The Hunter Who Became A Deer

One night a hunter killed a doe and soon afterward fell asleep near the carcass. The next morning, just at sunrise, the hunter was surprised and startled to see the doe raise her head and to hear her speak, asking him to go with her to her home. At first he was so surprised that he did not know what to reply, so the doe again asked him whether he would go. Then the hunter said that he would go with her, although he had no idea where she would lead him. So they started and the doe led the hunter through forests and over high mountains, until at last they reached a large hole under a rock, which they entered. Here the hunter was led before the King of all the deer, an immense buck, with huge antlers and a large black spot on his back. Soon the hunter became drowsy and finally he fell asleep. Now all around the cave were piles of deer’s feet, antlers, and skins. While the hunter was asleep the deer endeav­ored to fit to his hands and feet deer’s feet which they selected for the purpose. After several unsuccessful attempts the fourth set proved to be just the right size and were fastened firmly on the hunter’s hands and feet. Then a skin was found that covered him properly, and finally antlers were fitted to his head. And then the hunter became a deer and walked on four feet after the manner of deer.

Many days passed, and the hunter’s mother and all his friends thought he bad been killed. One day when they were in the forest they found his bow and arrows hanging on a branch of the tree beneath which he had slept beside the body of the doe. All gathered around the spot and began singing, when suddenly they saw a herd of deer bounding toward them through the forest. The deer then circled about the singers. One large buck approached closer than the others, and the singers, rush­ing forward, caught it.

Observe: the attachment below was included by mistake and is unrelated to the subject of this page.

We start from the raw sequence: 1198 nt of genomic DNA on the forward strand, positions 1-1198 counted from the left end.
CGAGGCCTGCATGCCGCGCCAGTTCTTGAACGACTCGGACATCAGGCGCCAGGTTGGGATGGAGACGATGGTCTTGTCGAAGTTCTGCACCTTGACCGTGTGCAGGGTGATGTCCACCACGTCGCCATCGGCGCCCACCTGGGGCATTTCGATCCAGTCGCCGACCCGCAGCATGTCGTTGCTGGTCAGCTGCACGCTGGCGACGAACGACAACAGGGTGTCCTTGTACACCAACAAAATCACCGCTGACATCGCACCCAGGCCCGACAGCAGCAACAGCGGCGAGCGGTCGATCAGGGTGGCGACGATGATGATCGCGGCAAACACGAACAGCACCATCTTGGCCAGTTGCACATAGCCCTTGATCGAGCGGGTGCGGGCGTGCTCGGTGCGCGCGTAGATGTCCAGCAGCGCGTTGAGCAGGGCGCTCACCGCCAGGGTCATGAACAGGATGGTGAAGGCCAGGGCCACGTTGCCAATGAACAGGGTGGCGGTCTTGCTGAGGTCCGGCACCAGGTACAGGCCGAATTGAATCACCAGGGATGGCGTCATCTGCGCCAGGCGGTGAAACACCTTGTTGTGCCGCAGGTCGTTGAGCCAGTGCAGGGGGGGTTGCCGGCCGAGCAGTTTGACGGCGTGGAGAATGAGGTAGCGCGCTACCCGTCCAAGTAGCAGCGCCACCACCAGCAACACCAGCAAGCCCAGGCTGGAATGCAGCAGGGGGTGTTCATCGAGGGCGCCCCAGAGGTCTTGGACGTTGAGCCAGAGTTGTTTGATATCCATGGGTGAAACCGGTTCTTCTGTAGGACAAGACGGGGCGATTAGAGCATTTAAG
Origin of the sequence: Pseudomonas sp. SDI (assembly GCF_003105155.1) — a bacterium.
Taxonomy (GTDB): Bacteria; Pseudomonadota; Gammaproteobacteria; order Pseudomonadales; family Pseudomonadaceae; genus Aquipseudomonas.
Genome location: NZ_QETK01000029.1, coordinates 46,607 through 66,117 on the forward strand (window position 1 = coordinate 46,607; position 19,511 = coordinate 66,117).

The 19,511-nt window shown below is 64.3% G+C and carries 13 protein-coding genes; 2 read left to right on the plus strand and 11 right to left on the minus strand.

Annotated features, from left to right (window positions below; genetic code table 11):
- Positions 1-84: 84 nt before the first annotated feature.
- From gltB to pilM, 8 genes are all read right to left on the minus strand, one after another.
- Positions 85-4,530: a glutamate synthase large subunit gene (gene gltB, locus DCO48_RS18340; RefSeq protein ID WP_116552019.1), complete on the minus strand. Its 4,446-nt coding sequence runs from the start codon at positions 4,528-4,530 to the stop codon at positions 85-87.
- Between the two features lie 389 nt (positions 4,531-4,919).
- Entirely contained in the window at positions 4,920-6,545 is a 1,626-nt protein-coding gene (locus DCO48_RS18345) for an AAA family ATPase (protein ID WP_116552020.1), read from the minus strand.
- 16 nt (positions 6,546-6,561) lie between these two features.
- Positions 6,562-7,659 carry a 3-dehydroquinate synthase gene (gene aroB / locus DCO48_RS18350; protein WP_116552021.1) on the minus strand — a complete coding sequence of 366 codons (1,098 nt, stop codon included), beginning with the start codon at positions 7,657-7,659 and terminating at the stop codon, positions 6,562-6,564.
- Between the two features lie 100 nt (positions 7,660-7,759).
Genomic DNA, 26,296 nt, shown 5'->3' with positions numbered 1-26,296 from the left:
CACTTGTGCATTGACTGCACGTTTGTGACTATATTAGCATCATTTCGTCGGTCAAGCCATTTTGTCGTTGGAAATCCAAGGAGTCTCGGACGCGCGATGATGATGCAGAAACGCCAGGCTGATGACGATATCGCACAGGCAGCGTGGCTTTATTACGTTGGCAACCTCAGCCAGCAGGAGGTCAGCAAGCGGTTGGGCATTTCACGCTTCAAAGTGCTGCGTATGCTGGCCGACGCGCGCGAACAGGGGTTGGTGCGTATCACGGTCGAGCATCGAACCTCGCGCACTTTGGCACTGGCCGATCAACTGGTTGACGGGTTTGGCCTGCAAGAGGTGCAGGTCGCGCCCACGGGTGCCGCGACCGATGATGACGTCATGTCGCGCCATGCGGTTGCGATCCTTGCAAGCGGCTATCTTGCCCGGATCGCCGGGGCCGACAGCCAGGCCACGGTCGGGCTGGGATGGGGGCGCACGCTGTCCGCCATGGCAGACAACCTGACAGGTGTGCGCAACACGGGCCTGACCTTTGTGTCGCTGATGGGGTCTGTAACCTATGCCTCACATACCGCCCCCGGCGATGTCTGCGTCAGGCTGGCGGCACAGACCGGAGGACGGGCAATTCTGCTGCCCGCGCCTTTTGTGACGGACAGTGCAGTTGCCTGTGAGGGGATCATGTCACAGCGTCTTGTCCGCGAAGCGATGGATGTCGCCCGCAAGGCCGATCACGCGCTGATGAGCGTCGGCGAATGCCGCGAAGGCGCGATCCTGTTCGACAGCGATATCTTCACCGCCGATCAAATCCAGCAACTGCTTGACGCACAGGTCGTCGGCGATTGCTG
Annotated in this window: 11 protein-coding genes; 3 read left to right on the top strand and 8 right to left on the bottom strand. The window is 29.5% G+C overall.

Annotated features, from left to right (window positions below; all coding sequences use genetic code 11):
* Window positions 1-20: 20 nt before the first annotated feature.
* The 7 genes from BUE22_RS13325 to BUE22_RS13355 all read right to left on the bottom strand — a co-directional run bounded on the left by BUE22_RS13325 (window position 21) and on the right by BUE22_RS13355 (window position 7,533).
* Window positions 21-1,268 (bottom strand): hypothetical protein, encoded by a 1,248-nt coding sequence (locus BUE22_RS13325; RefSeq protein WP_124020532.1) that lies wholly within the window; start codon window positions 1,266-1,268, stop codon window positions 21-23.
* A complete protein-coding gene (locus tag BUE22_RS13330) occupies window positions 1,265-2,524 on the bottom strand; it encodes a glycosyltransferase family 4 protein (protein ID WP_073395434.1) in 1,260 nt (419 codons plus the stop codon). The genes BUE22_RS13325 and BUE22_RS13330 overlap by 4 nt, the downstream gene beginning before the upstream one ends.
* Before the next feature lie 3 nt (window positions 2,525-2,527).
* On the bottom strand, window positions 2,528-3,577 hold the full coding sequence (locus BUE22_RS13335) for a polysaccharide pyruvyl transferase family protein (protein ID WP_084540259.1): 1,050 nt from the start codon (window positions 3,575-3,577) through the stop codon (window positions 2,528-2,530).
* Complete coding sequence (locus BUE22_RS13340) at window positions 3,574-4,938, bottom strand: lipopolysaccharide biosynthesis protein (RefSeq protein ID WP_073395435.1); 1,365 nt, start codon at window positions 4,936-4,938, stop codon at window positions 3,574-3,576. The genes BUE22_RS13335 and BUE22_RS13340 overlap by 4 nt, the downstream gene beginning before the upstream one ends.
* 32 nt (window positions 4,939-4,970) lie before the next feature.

To the great astonishment of all it spoke, whereupon they recognized the voice of the lost hunter. Greatly distressed, the hunter’s mother begged her companions to remove from her son the deer skin and antlers and feet, but they told her he would certainly die if they should do so. She insisted, however, saying she would rather bury her son than to have him remain a deer. So her friends began tearing away the skin, which already had grown to the hunter’s body, and, as they continued their efforts to remove it, the blood began to flow. Finally the hunter died. Then his body was taken back to the village and was buried with the cere­mony of a great dance.

Bushnell, David I., Jr. The Choctaw of Bayou Lacomb, St Tammay Parish Louisiana. Washington Government Printing Office. 1909.

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